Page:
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No VAT will be charged on the hammer price, but VA… Read more ITALY Girault de Prangey turned his attention and his camera toward the classical civilizations of Italy and Greece in 1842. At the age of 38, he was already a well-travelled and accomplished artist, having spent four years travelling in Barbaria (Tunisia), Sicily and Spain. He had put his artistry to good use producing a large body of detailed drawings and paintings. He is also known to have been a pioneer of the new process of lithography. Like Washington Irving before him he had written on the history of Moorish Spain, inspiring numerous other travellers to follow his trail. When he arrived in Italy it was therefore with the eye of a seasoned artist, coupled with an erudite knowledge. Here he added the still new daguerreotype process to his existing skills of drawing and painting. In Italy, he naturally photographed mostly in Rome, but ventured outside the city to study as well at Bracciano, Frascati, Tivoli, Toscanella (Tuscania), Castel d'Asso, Genoa and Corneto. It appears he had visited at least Venice and Rome before, as a drawing exists of St. Peter's, Rome and a painting, signed and dated 1831, shows St. Mark's Square in Venice.1 It seems that he did not return to Venice in 1842, at least no daguerreotypes from Venice have been recorded. Italy had, of course, attracted photographers soon after the invention was announced. A daguerreotype view of Rome showing St. Peter's Church and the Castel Sant' Angelo, in the collection of George Eastman House, corresponds closely to the engraving from a daguerreotype published by Lerebours in Excursions daguerriennes. Intriguingly, it has been labelled "the first photograph (of Rome)"2. If it is the source of the engraving, which seems likely, it quite probably deserves this credit. Alexander Ellis (1814-90), an English gentleman, visited Italy in 1841, arriving at Pozzuoli on 21 May. He photographed in Naples, Pompeii, Rome, Assisi, Pisa, Florence and Venice. In Rome he collaborated with two Italian photographers, Achille Morelli and Lorenzo Suscipi, and acquired examples of their work, some dating from 1840. The collection Ellis formed, comprising 159 daguerreotypes, is now in the National Museum of Photography, Film & Television, Bradford, England. The daguerreotypes in lots 5 - 10, made in Italy by Girault de Prangey during a three-month period in 1842, include oft-described classical monuments, photographed in an extraordinary way. Equally rare are the more fleeting or intimate subjects such as the cypress trees at Tivoli or the little Etruscan lion, subjects which might at the time be considered of lesser importance, but which appealed to the idiosyncratic eye of the photographer. 1 Reproduced in Quettier, P. et al., Girault de Prangey 1804-1892, pp. 52 and 55 2 Reproduced and discussed in Buerger, J. French Daguerreotypes, pp. 33-35

44. Toscanella Lion Etrusque.

44. Toscanella Lion Etrusque.
Daguerreotype. n.d.[1842] Titled and numbered in ink on label on verso.
3¼ x 3¾in. (8.2 x 9.4cm.)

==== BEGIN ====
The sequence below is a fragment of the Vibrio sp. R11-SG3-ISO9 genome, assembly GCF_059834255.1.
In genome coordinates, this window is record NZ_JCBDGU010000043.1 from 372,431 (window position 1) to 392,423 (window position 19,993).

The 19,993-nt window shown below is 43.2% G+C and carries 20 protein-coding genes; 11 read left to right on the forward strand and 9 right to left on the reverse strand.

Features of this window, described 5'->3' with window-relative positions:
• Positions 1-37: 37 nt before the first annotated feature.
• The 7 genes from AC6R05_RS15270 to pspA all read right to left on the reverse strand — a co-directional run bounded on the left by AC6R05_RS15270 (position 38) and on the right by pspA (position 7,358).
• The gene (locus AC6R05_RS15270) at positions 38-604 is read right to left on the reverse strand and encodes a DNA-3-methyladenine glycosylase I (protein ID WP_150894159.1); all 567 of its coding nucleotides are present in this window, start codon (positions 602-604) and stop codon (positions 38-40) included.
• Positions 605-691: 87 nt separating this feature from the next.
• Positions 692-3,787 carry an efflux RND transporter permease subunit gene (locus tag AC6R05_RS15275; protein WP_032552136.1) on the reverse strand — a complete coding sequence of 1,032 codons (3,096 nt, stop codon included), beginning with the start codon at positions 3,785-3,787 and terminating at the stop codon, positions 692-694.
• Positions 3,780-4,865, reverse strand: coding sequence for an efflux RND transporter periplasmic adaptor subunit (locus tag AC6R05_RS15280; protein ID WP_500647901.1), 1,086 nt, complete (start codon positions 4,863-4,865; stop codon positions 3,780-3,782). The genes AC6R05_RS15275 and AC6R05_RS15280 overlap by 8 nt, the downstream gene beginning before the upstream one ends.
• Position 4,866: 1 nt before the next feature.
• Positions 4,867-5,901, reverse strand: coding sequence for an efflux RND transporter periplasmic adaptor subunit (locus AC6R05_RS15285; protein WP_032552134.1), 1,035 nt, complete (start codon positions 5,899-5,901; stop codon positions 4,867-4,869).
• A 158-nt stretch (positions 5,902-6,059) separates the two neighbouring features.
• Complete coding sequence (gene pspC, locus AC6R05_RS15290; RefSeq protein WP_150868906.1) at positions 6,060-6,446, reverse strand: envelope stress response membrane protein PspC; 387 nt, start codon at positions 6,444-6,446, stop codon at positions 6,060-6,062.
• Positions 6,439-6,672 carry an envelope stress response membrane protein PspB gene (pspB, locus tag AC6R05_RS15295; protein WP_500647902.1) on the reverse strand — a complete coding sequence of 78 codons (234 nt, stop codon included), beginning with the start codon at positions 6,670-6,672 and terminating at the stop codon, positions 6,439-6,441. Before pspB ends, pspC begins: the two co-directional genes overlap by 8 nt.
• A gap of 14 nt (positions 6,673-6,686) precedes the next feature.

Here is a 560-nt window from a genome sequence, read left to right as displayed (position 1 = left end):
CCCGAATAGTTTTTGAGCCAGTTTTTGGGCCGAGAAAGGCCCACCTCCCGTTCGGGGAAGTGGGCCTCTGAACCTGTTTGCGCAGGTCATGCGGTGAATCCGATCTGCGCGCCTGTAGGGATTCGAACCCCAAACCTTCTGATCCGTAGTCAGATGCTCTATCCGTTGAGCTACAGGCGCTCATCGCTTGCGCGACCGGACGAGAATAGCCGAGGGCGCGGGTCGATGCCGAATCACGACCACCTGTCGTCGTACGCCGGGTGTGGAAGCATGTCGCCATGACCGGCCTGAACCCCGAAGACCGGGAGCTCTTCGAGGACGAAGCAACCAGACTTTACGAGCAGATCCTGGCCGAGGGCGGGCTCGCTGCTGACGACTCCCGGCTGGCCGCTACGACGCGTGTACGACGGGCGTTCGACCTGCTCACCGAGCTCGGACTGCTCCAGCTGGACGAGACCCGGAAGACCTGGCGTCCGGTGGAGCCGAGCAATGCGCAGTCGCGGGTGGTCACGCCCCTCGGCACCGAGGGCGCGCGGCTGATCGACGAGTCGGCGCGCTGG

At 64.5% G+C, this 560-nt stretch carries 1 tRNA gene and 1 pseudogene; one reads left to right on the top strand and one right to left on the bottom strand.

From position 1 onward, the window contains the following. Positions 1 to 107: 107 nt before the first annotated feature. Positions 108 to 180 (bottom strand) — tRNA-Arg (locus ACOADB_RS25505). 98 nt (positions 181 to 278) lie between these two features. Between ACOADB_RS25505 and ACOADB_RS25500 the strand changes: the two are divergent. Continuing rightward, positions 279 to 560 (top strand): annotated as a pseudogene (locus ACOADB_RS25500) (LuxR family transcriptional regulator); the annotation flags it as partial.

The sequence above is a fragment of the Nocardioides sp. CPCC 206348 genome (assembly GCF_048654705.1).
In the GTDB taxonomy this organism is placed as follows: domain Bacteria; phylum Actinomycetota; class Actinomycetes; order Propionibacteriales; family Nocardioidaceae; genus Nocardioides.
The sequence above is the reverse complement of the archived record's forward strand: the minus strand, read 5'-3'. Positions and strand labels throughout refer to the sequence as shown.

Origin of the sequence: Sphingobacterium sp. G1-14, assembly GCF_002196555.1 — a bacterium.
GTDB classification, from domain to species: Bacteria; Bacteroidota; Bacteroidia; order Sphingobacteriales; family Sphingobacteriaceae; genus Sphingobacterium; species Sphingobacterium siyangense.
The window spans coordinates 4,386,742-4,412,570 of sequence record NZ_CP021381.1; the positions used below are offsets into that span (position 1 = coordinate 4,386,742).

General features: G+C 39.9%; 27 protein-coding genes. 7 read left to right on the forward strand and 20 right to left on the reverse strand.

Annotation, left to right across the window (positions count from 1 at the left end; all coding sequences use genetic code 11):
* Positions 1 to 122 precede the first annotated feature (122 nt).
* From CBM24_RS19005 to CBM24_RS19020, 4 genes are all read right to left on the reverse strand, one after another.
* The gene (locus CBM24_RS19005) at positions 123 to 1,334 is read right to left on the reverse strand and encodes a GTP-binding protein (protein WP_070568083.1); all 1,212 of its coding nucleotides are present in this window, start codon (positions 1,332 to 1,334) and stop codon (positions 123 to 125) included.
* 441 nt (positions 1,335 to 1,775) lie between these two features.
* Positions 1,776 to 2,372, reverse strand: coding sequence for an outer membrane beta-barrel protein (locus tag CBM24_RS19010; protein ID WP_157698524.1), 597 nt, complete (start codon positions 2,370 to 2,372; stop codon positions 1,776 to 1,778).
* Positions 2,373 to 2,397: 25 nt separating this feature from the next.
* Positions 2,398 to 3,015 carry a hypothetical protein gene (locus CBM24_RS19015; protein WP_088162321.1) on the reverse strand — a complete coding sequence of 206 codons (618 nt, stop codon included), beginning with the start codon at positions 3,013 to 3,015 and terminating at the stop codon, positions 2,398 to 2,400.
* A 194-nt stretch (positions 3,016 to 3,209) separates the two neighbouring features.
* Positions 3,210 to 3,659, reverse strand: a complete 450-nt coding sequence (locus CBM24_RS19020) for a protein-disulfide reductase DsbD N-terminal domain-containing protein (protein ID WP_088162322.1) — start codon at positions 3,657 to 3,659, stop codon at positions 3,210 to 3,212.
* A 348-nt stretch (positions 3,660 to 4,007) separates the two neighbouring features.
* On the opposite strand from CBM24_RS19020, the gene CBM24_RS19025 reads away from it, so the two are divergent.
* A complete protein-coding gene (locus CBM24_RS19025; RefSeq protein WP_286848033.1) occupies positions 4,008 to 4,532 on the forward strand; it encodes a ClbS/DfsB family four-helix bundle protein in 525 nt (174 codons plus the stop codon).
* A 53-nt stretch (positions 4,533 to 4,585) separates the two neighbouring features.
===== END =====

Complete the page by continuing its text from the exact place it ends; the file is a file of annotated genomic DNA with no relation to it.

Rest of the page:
See: Dennis, George, Chapter XXIII "Toscanella" in The Cities and Cemeteries of Etruria, London: John Murray, 1848
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Lot Essay

Writing in 1848, George Dennis gives an interesting near-contemporary account of what he discovered at Toscanella:

"It is a mean, dirty town; and its interest lies in its picturesque situation, its Etruscan remains, and its churches, which are choice specimens of the Lombard style. It may be well to introduce the reader to the brothers Campanari, of whom I have occasion to make frequent mention. Besides their society which must always render Toscanella a place of interest to the antiquary, these gentlemen have many things rich and rare, the produce of their scavi, to offer to the traveller's notice.

Their house is a museum of Etruscan antiquities. The most valuable and portable articles soon pass from their hands; and I shall therefore confine my description to the more stationary monuments...
The garden is a most singular place. You seem transported to some scene of Arabian romance, where the people are all turned to stone, or lie spell-bound, awaiting the touch of a magician's wand to restore them to life and activity... Lions, sphinxes, and chimaeras dire in stone, stand among them, as guardians of the place; and many a figure of quaint character and petrified life, looks down on you from the vine-shaded terraces, high above the walls of the garden. It is as strange a place as may well be conceived, and a lonely walk here by moonlight would try weak nerves and lively imaginations".

When compared with this report, the lion in Girault de Prangey's daguerreotype appears a rather benign character, bathed in light against a dark background. It is very similar to the winged lion, VIth century BC, made of volcanic stone which stands in the Louvre. Monsters and other fantastic animals were placed alongside the roads to the necropoli, before the entrances to tombs or funerary chambers.

Girault de Prangey is known to have made four, possibly five, small format images at Toscanella in Italy. His reference numbers run from 40 to 44 omitting the number 42, so it is quite likely there was another. The three others known are all of the Church of St. Peter.


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